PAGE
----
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God Loves Everyone

Columbans and others in a group
Columbans and others



Dear Columban Friends,

Columban lay missionary Nathalie Marytsch recently shared with me one of her mission experiences, and I wanted to share it with you also. As a faithful supporter, you make the work of dedicated Columban lay missionaries like Nathalie possible and fruitful. For that, we are extraordinarily grateful.

Most of us have had, at one time or another, an encounter with a homeless person. Those encounters can be challenging, but Nathalie reminds us that God loves everyone. As you will see, the story of her encounter is a lesson for all of us in living a Christ-like life.

Nathalie Marytsch and her husband Mauricio
Lay Missionary Nathalie Marytsch and her husband Mauricio

It was a sweltering afternoon when I was traveling back home. For those of you who have experienced traveling on buses in the West Midlands, Britain, you appreciate the small windows — which open only six inches at most — that keep you warm during the winter. However, when the weather gets hot, you think twice about the journey. On this particular afternoon the mercury had climbed to 81 degrees, and commuters were evidently uncomfortable due to the heat. To make matters more challenging, there was a homeless passenger whose evident lack of personal hygiene repelled everyone around him.

I was sitting a row behind the man and I considered moving seats or even getting off the bus, as some of my fellow passengers had done. However, I chose not to. It wasn’t because I wanted to be some sort of hero, but because I felt challenged. Instead, I tried to imagine what this man’s early days had been like: his childhood, his youth. What events led him to have that scruffy appearance, with all sorts of stains on his clothing? When I asked him to excuse me so I could get off the bus, the man tapped my shoulder and muttered, “sorry I smell ma’am … but I don’t have no one.”

Thinking about this encounter with the homeless man reminded me of Jesus’ encounter with the Syrophoenician woman. We know that she was a foreigner from a region known as Canaan. According to Matthew’s Gospel, she was seeking a cure for her daughter, who was thought to be possessed by a demon. The disciples’ reaction, “send her away, for she keeps crying after us,” followed by Jesus’ remark that He was only sent for the people of Israel, makes me wonder how we treat homeless people today. How often do we detach ourselves from these realities? Similarly, in Jesus’ initial words, we can observe a clear distinction regarding whom Jesus came to save and those whom He did not.

A painting of wildflowers

The woman’s daughter being possessed presents Jesus and the disciples with yet another challenge. She is seen as an impure soul who is not deserving of healing and grace. She is viewed as an outsider tainted by disease and shame. It is interesting that it is only because the woman persists and challenges Jesus that He changes His attitude, finally recognizing and praising this foreign mother for her great faith. The gist of this story, in my opinion, is that by journeying with others, we discover the gifts and blessings that God brings us.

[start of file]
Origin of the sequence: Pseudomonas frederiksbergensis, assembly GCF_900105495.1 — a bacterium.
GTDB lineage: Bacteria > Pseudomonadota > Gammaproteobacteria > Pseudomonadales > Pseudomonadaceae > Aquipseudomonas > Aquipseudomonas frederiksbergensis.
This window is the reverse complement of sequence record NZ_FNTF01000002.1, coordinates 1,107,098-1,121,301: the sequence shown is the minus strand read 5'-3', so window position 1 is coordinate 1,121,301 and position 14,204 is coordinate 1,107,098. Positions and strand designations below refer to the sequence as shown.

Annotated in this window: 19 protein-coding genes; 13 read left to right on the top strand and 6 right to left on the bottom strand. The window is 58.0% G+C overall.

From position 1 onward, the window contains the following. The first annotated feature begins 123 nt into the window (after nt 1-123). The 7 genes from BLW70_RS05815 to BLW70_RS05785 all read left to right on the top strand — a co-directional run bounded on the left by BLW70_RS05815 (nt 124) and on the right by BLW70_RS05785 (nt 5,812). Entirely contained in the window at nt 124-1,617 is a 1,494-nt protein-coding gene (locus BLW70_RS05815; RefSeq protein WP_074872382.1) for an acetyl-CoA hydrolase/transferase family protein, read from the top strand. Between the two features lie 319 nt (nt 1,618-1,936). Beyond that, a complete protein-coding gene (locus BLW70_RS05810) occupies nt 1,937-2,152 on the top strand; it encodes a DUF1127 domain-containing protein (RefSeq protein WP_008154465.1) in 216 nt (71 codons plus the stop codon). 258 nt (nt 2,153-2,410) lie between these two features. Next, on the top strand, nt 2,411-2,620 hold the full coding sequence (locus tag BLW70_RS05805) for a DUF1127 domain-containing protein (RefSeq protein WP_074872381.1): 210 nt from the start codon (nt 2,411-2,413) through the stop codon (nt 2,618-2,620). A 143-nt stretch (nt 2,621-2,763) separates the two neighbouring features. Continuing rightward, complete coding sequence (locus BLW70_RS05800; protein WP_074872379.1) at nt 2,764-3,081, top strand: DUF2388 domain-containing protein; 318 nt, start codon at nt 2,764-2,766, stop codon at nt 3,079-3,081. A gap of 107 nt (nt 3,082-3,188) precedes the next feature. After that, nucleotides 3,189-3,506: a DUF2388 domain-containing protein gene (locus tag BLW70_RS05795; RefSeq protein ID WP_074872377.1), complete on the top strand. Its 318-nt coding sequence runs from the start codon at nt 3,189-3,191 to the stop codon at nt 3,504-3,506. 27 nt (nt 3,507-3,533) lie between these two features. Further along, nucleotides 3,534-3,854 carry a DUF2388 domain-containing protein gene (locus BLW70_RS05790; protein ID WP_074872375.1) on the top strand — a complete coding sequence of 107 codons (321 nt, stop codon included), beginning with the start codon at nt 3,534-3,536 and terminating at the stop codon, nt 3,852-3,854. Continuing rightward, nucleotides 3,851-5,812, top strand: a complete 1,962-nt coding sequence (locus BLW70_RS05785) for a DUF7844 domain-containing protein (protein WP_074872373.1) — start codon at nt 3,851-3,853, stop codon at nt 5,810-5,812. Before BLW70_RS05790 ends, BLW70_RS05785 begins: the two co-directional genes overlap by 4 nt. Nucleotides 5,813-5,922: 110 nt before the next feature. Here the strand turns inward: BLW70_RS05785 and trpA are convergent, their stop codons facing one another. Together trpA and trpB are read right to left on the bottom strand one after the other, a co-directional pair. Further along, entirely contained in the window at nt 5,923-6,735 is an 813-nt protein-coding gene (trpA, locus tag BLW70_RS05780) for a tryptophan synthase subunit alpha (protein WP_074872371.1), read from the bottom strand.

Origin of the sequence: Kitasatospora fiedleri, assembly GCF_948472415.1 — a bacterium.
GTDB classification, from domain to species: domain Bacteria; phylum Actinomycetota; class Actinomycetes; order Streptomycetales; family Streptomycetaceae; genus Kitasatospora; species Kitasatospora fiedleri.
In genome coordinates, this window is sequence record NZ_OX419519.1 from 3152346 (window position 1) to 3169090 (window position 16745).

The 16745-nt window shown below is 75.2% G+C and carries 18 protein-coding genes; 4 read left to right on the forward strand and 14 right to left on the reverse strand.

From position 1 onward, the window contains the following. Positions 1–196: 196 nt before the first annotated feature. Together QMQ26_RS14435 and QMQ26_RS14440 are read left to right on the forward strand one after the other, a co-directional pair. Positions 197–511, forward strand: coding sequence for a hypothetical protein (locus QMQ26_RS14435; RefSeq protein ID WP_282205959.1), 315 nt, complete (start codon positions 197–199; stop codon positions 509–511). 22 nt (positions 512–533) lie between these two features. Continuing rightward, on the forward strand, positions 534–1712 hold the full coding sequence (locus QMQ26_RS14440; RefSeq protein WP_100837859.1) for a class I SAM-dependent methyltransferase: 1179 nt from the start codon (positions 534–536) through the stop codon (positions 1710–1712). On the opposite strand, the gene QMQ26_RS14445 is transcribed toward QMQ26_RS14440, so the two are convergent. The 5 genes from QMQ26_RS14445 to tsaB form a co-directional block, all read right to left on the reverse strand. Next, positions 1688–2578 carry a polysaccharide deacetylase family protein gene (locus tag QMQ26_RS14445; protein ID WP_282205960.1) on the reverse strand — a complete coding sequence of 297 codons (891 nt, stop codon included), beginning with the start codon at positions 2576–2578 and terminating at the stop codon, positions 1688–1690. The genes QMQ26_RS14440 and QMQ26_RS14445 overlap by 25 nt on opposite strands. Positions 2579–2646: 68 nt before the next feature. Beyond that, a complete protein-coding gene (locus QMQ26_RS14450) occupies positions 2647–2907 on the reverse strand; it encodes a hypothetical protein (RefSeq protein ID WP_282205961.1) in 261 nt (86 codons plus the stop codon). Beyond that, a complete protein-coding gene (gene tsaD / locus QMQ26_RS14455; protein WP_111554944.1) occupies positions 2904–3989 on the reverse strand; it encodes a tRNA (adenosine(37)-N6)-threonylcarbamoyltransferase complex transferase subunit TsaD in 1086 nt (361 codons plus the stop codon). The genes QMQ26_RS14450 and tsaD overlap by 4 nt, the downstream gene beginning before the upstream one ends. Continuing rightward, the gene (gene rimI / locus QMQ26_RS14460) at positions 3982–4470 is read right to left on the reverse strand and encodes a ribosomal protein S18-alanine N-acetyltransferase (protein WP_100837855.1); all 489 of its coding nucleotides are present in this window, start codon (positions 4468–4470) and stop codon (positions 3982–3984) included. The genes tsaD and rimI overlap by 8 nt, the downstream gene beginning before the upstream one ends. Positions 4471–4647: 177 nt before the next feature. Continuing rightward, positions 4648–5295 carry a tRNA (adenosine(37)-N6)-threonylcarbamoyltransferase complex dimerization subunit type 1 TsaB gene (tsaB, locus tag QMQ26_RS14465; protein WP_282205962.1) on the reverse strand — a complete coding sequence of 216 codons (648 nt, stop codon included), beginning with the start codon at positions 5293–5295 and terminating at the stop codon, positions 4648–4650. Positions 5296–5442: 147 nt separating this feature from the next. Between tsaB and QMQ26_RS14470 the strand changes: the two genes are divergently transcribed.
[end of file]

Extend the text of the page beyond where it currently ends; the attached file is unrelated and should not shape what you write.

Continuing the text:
As I journey with diverse communities, trying to live out my missionary call, I am reminded of the blessings and challenges I have experienced. Encounters like the one with the homeless man on the bus serve as a constant reminder that I need to be challenged to change my perceptions, to consider when I am not being welcoming and compassionate, and ultimately, to confront my prejudices that may hinder me from seeing God and sharing God’s love with even the seemingly least of my brothers and sisters.

Additionally, I feel challenged to explore the issue of homelessness in the broad sense, looking at the structures that cause people to fall out the safety nets. While compassion is at the core of the Christian message, justice and equal opportunities for all are just as central.

Thank you for your generous support of Columban missionaries like Nathalie. Together, we embrace the challenges of bringing God’s love to all during these challenging times. Please know that we remember you gratefully in our Masses and prayers.


Gratefully yours in Christ,

Fr. Chris Saenz, Director

Fr. Chris Saenz | Director, U.S. Region


The Missionary Society of St. Columban is entrusted by the Holy Father with part of the Church’s mission to spread the Faith and saving work of Christ.” (Vat.II) The Society works under the guidance of the Sacred Congregation for the Evangelization of Peoples and under the leadership of the bishops. We are listed in the U.S. Official Catholic Directory published annually by P.J. Kennedy and Sons. As such, the U.S. Internal Revenue Service recognizes us as a religious not-for-profit corporation, therefore contributions to our work are tax deductible. We employ no outside professional fund-raisers and pay no commissions.